Even though the different kingdoms were barely touched on, I love that they were there. And the names! It just rolls of your tongue. Sorel. Sarnak. Charyn though makes me think of the word chagrin. I laugh on the inside and have to remind myself that Charyn was supposed to be the most evil of all the kingdoms. So then I think of charred things. Which usually ends up as a charred burger. :P But it's still burnt black, stone hard, and grizzly all the same. The different types of people of Lumantere: River, Rock, Flatlands, Monts (am I forgetting one?). I really liked the depth they added to Lumantere.The Rock people sound so enchanting. The River people sound mighty. But the Monts (from the mountains) are my favorite. I wish I could give you a small piece from the book about them. Unfortunately, I've already returned it to the library. So you'll have to read it for yourself. All the same, if I was Lumanteran, I'd want to be a Mont.
Now about down-playing the dark parts. Bad and good at the same time. Finnikin of the Rock is a very dark book. Sometimes distancing the reader from the darkness was a good choice. Honestly, if the author had shown some of the scenes in more depth, I wouldn't have finished the book. I still got a hold on what was going on and just how bad things were, but at the same time the author didn't violate my morals. It's one of those things I always ask myself as a writer when it comes the darkness, "How far is too far?" What I learned from Melina Marchetta: Include the darkness, do show, but when in doubt take a more passive approach, tell it in a spellbinding word picture, something abstract.
Now for the characters, because tribute must always be paid to fantastic characters. I should start with the main character. Finnikin. It's great that he actually is manly. I have writing friends who are girls and they have trouble writing from a male point of view. Their guys end up sounding like girls. But Finnikin is definitely a guy. Now at times he does seem like a cliched guy, but a guy none the less. And there were surprises in him. I love his relationship with Lucian. Back to that later. Evanjalin was sometimes also a cliched woman, and yet she is just amazing. She's so clever. I can't stand dumb heroines unless they're for comic relief like Buttercup. But I should confess I have a weakness for secondary characters, so maybe I'm biased toward Finnikin and Evanjalin. My two favorites (who can choose one?) are Froi and Lucian. I didn't like Froi at first. When I saw that he wasn't just a passing character and was dragged into the plot, I said, "Why him? Really?!" Out loud. I wasn't exactly happy. But after a while I began to like Froi. I like watching him grow. How he cares, but doesn't realize he cares. I like how he always complains, but he never really means it. And I love his honesty. Lucian of the Monts. Finnikin of the Rock isn't a funny book. It does have it's light-hearted moments though, and when it's not Finnikin and Evanjalin, it's probably Finnikin and Lucian. Finnikin's best friend and rival. These two are so much like brothers. Always trying to best each other. Always calling each other names and getting in fights. But if you dare touch one, you have both of them to fight off. And don't tell Finnikin, but Lucian is better at most things then he is.
Anyhow that's my book review of sorts. What do you think? Sounds like a great read? Or I am too vague for you to know for sure? If you've read it, what's your take on Finnikin of the Rock? Who's your favorite character? If you were Lumanteran, where would you want to be from: the Rock, River, Flatlands, the Monts?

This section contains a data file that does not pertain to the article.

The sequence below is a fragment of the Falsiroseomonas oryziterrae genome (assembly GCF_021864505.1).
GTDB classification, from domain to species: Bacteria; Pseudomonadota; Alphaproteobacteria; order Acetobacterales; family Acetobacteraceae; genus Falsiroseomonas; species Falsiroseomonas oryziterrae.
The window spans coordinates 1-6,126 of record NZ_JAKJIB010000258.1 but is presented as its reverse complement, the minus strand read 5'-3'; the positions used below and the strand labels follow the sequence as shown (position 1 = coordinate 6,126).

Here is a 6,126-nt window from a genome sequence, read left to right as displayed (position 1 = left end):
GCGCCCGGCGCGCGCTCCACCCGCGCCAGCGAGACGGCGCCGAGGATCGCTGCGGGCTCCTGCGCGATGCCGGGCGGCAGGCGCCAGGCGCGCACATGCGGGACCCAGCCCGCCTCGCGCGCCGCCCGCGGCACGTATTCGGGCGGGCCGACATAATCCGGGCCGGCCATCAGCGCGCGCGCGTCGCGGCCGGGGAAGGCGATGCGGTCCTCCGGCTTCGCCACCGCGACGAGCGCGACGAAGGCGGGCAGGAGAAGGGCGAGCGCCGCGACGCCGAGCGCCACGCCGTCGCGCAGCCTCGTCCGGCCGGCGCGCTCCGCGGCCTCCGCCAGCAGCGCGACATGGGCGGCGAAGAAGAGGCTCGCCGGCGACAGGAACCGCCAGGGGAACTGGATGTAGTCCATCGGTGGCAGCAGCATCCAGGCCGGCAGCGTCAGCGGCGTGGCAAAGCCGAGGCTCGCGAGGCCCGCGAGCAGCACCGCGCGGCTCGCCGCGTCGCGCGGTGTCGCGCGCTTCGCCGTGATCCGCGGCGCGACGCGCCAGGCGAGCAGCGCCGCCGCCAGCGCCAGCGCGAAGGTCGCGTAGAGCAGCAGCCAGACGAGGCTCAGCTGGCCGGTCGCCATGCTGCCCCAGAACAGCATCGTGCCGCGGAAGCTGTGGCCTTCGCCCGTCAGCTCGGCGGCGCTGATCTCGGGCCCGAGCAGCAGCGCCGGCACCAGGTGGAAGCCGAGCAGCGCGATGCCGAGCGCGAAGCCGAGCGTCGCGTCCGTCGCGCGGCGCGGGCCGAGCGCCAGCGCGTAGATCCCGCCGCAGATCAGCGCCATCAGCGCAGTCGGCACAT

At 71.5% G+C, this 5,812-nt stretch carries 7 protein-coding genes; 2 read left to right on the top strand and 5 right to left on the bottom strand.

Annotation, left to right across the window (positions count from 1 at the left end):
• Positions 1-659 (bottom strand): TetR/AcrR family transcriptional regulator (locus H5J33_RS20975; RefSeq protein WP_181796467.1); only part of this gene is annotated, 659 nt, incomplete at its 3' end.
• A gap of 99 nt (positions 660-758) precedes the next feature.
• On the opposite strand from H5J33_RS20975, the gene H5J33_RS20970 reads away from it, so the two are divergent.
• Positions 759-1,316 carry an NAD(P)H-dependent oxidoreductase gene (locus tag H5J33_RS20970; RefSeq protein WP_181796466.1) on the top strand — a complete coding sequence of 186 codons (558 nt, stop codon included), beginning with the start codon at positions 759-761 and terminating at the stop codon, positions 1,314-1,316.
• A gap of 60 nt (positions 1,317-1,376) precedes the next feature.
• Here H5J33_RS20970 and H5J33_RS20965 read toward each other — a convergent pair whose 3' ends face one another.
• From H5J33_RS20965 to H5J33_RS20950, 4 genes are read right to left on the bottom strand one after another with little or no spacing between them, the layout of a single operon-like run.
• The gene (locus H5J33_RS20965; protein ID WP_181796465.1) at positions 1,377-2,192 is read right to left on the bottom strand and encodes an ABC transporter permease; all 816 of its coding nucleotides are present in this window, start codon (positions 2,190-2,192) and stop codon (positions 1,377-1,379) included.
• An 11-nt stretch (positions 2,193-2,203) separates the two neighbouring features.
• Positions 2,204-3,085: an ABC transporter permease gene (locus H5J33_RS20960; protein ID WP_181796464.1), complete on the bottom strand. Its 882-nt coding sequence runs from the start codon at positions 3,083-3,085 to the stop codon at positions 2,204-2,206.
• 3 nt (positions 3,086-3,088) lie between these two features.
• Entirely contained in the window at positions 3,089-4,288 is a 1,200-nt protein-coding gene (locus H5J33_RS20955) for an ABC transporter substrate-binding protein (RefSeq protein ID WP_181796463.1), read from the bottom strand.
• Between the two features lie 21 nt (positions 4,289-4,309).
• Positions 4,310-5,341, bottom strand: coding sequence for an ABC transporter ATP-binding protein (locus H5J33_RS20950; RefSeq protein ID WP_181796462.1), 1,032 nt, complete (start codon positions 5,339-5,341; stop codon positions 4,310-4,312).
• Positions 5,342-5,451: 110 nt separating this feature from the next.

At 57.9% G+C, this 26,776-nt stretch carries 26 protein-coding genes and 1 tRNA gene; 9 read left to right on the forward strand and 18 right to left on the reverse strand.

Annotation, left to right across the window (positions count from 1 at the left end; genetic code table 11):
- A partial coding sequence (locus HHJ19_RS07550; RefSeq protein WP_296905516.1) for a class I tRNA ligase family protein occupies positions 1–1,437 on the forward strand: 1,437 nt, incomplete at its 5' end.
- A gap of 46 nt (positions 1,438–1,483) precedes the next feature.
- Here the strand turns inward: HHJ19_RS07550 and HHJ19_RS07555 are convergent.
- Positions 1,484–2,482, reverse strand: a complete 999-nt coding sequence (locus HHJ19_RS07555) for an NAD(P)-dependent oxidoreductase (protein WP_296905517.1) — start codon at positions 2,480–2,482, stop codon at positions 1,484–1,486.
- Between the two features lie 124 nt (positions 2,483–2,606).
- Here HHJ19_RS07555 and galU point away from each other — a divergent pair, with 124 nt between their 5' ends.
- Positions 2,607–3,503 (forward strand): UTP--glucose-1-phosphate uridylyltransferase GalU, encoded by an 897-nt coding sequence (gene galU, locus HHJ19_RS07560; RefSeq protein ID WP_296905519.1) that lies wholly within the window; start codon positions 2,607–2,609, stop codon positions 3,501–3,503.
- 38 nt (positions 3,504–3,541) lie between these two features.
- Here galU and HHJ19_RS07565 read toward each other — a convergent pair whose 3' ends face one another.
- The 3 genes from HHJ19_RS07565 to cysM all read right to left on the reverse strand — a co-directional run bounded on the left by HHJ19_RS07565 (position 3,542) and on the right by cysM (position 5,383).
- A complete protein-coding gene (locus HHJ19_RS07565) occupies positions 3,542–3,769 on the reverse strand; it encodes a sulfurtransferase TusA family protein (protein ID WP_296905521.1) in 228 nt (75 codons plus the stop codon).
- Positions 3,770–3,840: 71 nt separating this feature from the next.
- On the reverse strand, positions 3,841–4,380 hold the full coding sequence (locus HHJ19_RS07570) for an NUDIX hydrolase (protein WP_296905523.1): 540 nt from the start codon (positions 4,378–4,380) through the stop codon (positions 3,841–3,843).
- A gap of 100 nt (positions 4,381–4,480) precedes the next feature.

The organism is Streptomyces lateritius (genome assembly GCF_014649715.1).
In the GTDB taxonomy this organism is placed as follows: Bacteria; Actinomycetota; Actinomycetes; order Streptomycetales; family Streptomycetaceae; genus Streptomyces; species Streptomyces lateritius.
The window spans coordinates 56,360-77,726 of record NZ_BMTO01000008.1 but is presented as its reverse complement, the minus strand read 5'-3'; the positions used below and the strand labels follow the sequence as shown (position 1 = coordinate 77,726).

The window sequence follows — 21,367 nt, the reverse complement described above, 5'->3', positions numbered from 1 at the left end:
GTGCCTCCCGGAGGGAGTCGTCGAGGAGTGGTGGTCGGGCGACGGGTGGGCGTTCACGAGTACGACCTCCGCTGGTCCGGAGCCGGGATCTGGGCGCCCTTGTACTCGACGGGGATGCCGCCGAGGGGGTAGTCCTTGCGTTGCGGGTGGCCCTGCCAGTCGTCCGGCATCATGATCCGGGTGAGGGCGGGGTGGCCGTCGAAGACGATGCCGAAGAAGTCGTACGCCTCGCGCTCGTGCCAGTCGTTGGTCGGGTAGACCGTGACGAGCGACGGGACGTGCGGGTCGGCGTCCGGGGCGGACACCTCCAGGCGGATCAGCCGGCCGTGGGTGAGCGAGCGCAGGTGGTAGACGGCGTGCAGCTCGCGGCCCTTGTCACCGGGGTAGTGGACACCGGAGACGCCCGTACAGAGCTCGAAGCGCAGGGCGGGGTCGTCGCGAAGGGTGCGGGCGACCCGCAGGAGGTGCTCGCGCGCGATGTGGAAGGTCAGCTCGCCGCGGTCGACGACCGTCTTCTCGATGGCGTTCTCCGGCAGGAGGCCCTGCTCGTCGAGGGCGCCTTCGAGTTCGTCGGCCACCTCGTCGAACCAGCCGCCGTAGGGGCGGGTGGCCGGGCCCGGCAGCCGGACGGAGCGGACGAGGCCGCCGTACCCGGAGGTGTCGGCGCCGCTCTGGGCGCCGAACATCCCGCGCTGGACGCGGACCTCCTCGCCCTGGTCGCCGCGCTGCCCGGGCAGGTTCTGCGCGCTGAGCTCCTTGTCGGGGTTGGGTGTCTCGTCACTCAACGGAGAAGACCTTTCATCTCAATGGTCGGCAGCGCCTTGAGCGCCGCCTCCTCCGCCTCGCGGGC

So on Thursdays (hopefully every Thursday) you should find an anything goes type of post hanging around here. Just for the fun of it.
I would love to give you some amazing writing advise. I would love to say that I have been immersed in my writing all week and have barely come out to the 'real' world because writing has been way to fascinating. I would love to give a blurb of Oddball.
But unfortunately my mind is on the dragging boredom of necessary things. Like work. History class and the essay I have to write. English class and the essay I have to write. Clogging and the performance that I hope will go well because my students seem rather unprepared.
And then there is the people I'm around. Friends who I don't know well, but I'd love to know them more. I know they aren't living their lives right with God. And I want to be a light. But how close is too close? And I'm not a grand conversationalist. I'm not even an average one. I don't even know how to react to half the things they tell me. I don't want to seem like I'm judging them; I hate judging. But I don't want them to think that I believe it's okay.
But I will be presenting some snippets soon. Yay!
And I will leave you with a piece of random information. My English professor informed us that in Microsoft Word you have to press the space bar ten times in order to indent your paragraph five times. Because for some weird reason Microsoft only moves a half a space at a time. Why? The world may never know.
Writing is an art. A painting of words. A play of words. A music wrapped in the rhythm of words. Words that conjure images that are not there. Words that create the setting and cast. Words that sing and tickle ears. Words that drag down to the deepest, darkest depths of the human heart. Words that inspire the hope of dawn and light.Words that wail, and words that fly. Words that dance and words that cry. Writing is an art and words are its medium.
I left for a week. A whole week. I told myself I wouldn't do that. But it happened still. My family presently have no internet at our house. Mostly because there is no house. Just a bunch of dirt with these circular slabs of concrete randomly positioned on its surface. My family is in the process of buying a new house. So we are in an RV and a camper. The only real down side is that there's no internet which makes blogging and school more difficult.
I'm at the college, that's why you are reading this. Please forgive me for another un-pictured post.
Since school, work, and moving have consumed much of me time, I have not written much. In Oddball. Yes, I should specify that. I've written a paragraph (or a half) in some non-serious, just-to-keep-my-sanity project almost everyday. And I keep thinking about this other project I have. The weird idea. It's still rough.
I really need to give you a blurb of Oddball. So you actually know what I'm talking about. And I should tell you that Oddball is the protagonist's name. But it's also what I call the book itself, because, well, you know. It doesn't have a title. None of my books have titles. I used to always call my projects after the protagonist, so Oddball is Oddball. There was a Sandy, an Anne, and a Mike and Libby (all hoping to be resurrected). Now my projects are developing more or less accurate names like the weird idea, c. sanity, or fairytale. How do you name you WIPs? Do they have a stand in title until you find something more permanent? Do their titles change every week? Did the title inspire the book?
I will have a blurb of sorts of Oddball soon. When I find some sense of normalcy (as if normal exists).